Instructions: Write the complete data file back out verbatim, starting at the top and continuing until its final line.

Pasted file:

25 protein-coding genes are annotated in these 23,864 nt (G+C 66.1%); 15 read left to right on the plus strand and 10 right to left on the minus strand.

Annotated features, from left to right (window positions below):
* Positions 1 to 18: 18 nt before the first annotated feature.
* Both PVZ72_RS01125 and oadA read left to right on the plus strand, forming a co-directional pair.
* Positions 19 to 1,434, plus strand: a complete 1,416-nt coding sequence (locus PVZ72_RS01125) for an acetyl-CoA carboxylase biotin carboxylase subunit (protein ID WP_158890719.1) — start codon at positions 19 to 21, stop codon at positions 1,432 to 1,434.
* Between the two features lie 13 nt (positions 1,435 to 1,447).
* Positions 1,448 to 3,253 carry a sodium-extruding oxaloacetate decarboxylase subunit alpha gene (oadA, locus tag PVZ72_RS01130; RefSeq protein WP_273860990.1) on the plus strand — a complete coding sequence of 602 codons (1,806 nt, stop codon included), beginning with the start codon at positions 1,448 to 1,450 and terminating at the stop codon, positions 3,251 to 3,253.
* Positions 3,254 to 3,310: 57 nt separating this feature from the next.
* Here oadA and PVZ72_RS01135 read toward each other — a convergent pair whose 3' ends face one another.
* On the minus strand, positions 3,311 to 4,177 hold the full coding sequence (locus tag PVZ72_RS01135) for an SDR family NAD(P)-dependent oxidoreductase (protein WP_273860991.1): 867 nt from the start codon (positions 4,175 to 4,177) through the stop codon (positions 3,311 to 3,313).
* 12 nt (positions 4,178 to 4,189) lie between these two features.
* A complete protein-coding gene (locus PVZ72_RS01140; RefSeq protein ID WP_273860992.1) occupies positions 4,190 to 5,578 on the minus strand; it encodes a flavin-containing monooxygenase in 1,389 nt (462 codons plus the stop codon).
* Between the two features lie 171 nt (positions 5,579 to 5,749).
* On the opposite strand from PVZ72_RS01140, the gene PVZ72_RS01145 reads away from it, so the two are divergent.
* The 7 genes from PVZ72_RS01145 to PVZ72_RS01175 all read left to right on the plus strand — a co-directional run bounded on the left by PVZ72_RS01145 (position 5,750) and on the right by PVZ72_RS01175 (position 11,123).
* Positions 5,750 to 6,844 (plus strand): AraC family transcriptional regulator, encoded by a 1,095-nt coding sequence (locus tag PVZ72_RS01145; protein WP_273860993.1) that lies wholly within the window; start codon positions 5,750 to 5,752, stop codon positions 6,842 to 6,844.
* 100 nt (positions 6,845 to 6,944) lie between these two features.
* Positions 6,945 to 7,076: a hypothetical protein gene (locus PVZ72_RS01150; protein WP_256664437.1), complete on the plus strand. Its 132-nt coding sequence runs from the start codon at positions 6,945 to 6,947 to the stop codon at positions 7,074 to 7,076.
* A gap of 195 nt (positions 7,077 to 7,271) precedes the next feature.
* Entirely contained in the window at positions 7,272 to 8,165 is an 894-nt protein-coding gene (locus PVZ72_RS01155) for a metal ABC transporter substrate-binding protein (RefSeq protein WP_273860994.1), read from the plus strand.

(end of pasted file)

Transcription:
25 protein-coding genes are annotated in these 23,864 nt (G+C 66.1%); 15 read left to right on the plus strand and 10 right to left on the minus strand.

Annotated features, from left to right (window positions below):
* Positions 1 to 18: 18 nt before the first annotated feature.
* Both PVZ72_RS01125 and oadA read left to right on the plus strand, forming a co-directional pair.
* Positions 19 to 1,434, plus strand: a complete 1,416-nt coding sequence (locus PVZ72_RS01125) for an acetyl-CoA carboxylase biotin carboxylase subunit (protein ID WP_158890719.1) — start codon at positions 19 to 21, stop codon at positions 1,432 to 1,434.
* Between the two features lie 13 nt (positions 1,435 to 1,447).
* Positions 1,448 to 3,253 carry a sodium-extruding oxaloacetate decarboxylase subunit alpha gene (oadA, locus tag PVZ72_RS01130; RefSeq protein WP_273860990.1) on the plus strand — a complete coding sequence of 602 codons (1,806 nt, stop codon included), beginning with the start codon at positions 1,448 to 1,450 and terminating at the stop codon, positions 3,251 to 3,253.
* Positions 3,254 to 3,310: 57 nt separating this feature from the next.
* Here oadA and PVZ72_RS01135 read toward each other — a convergent pair whose 3' ends face one another.
* On the minus strand, positions 3,311 to 4,177 hold the full coding sequence (locus tag PVZ72_RS01135) for an SDR family NAD(P)-dependent oxidoreductase (protein WP_273860991.1): 867 nt from the start codon (positions 4,175 to 4,177) through the stop codon (positions 3,311 to 3,313).
* 12 nt (positions 4,178 to 4,189) lie between these two features.
* A complete protein-coding gene (locus PVZ72_RS01140; RefSeq protein ID WP_273860992.1) occupies positions 4,190 to 5,578 on the minus strand; it encodes a flavin-containing monooxygenase in 1,389 nt (462 codons plus the stop codon).
* Between the two features lie 171 nt (positions 5,579 to 5,749).
* On the opposite strand from PVZ72_RS01140, the gene PVZ72_RS01145 reads away from it, so the two are divergent.
* The 7 genes from PVZ72_RS01145 to PVZ72_RS01175 all read left to right on the plus strand — a co-directional run bounded on the left by PVZ72_RS01145 (position 5,750) and on the right by PVZ72_RS01175 (position 11,123).
* Positions 5,750 to 6,844 (plus strand): AraC family transcriptional regulator, encoded by a 1,095-nt coding sequence (locus tag PVZ72_RS01145; protein WP_273860993.1) that lies wholly within the window; start codon positions 5,750 to 5,752, stop codon positions 6,842 to 6,844.
* 100 nt (positions 6,845 to 6,944) lie between these two features.
* Positions 6,945 to 7,076: a hypothetical protein gene (locus PVZ72_RS01150; protein WP_256664437.1), complete on the plus strand. Its 132-nt coding sequence runs from the start codon at positions 6,945 to 6,947 to the stop codon at positions 7,074 to 7,076.
* A gap of 195 nt (positions 7,077 to 7,271) precedes the next feature.
* Entirely contained in the window at positions 7,272 to 8,165 is an 894-nt protein-coding gene (locus PVZ72_RS01155) for a metal ABC transporter substrate-binding protein (RefSeq protein WP_273860994.1), read from the plus strand.